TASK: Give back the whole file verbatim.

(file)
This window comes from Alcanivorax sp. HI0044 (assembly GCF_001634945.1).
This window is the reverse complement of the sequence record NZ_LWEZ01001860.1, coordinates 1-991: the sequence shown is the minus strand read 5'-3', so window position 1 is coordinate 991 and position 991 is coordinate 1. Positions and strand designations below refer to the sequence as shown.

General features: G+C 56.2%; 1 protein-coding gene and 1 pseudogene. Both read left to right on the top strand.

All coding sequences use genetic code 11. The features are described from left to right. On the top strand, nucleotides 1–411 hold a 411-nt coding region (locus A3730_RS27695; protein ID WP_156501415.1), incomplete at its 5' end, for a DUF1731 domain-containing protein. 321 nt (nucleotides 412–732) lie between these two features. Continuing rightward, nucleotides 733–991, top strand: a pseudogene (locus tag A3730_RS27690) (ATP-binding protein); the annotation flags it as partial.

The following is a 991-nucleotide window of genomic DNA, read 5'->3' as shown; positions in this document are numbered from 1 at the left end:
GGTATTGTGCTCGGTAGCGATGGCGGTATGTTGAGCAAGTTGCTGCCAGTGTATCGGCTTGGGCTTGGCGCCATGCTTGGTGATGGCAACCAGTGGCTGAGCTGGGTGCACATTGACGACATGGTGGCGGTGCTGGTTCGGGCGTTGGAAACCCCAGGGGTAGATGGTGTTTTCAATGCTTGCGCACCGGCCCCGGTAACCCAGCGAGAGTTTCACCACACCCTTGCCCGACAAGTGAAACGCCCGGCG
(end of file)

This window comes from Alcanivorax sp. HI0044 (assembly GCF_001634945.1).
This window is the reverse complement of the sequence record NZ_LWEZ01001860.1, coordinates 1-991: the sequence shown is the minus strand read 5'-3', so window position 1 is coordinate 991 and position 991 is coordinate 1. Positions and strand designations below refer to the sequence as shown.

General features: G+C 56.2%; 1 protein-coding gene and 1 pseudogene. Both read left to right on the top strand.

All coding sequences use genetic code 11. The features are described from left to right. On the top strand, nucleotides 1–411 hold a 411-nt coding region (locus A3730_RS27695; protein ID WP_156501415.1), incomplete at its 5' end, for a DUF1731 domain-containing protein. 321 nt (nucleotides 412–732) lie between these two features. Continuing rightward, nucleotides 733–991, top strand: a pseudogene (locus tag A3730_RS27690) (ATP-binding protein); the annotation flags it as partial.

The following is a 991-nucleotide window of genomic DNA, read 5'->3' as shown; positions in this document are numbered from 1 at the left end:
GGTATTGTGCTCGGTAGCGATGGCGGTATGTTGAGCAAGTTGCTGCCAGTGTATCGGCTTGGGCTTGGCGCCATGCTTGGTGATGGCAACCAGTGGCTGAGCTGGGTGCACATTGACGACATGGTGGCGGTGCTGGTTCGGGCGTTGGAAACCCCAGGGGTAGATGGTGTTTTCAATGCTTGCGCACCGGCCCCGGTAACCCAGCGAGAGTTTCACCACACCCTTGCCCGACAAGTGAAACGCCCGGCG